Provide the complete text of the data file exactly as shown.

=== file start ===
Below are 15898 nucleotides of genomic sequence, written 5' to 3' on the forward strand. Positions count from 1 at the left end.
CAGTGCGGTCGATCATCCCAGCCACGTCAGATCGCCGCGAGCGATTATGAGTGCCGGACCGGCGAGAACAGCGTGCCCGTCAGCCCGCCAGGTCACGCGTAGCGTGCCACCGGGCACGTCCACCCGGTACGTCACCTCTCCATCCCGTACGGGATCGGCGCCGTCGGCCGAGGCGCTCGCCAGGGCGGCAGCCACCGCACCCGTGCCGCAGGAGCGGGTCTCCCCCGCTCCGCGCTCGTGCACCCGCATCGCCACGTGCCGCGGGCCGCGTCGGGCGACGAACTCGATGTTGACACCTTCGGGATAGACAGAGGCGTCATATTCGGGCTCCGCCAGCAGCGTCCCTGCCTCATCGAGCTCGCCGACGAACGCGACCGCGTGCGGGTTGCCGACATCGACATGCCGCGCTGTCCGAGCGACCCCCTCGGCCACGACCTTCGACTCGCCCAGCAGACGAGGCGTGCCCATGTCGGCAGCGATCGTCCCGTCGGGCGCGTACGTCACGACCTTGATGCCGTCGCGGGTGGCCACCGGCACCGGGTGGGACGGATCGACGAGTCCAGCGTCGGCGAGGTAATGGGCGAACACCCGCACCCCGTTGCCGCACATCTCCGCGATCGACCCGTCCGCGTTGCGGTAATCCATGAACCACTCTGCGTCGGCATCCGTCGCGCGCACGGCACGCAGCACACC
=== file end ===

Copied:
Below are 15898 nucleotides of genomic sequence, written 5' to 3' on the forward strand. Positions count from 1 at the left end.
CAGTGCGGTCGATCATCCCAGCCACGTCAGATCGCCGCGAGCGATTATGAGTGCCGGACCGGCGAGAACAGCGTGCCCGTCAGCCCGCCAGGTCACGCGTAGCGTGCCACCGGGCACGTCCACCCGGTACGTCACCTCTCCATCCCGTACGGGATCGGCGCCGTCGGCCGAGGCGCTCGCCAGGGCGGCAGCCACCGCACCCGTGCCGCAGGAGCGGGTCTCCCCCGCTCCGCGCTCGTGCACCCGCATCGCCACGTGCCGCGGGCCGCGTCGGGCGACGAACTCGATGTTGACACCTTCGGGATAGACAGAGGCGTCATATTCGGGCTCCGCCAGCAGCGTCCCTGCCTCATCGAGCTCGCCGACGAACGCGACCGCGTGCGGGTTGCCGACATCGACATGCCGCGCTGTCCGAGCGACCCCCTCGGCCACGACCTTCGACTCGCCCAGCAGACGAGGCGTGCCCATGTCGGCAGCGATCGTCCCGTCGGGCGCGTACGTCACGACCTTGATGCCGTCGCGGGTGGCCACCGGCACCGGGTGGGACGGATCGACGAGTCCAGCGTCGGCGAGGTAATGGGCGAACACCCGCACCCCGTTGCCGCACATCTCCGCGATCGACCCGTCCGCGTTGCGGTAATCCATGAACCACTCTGCGTCGGCATCCGTCGCGCGCACGGCACGCAGCACACC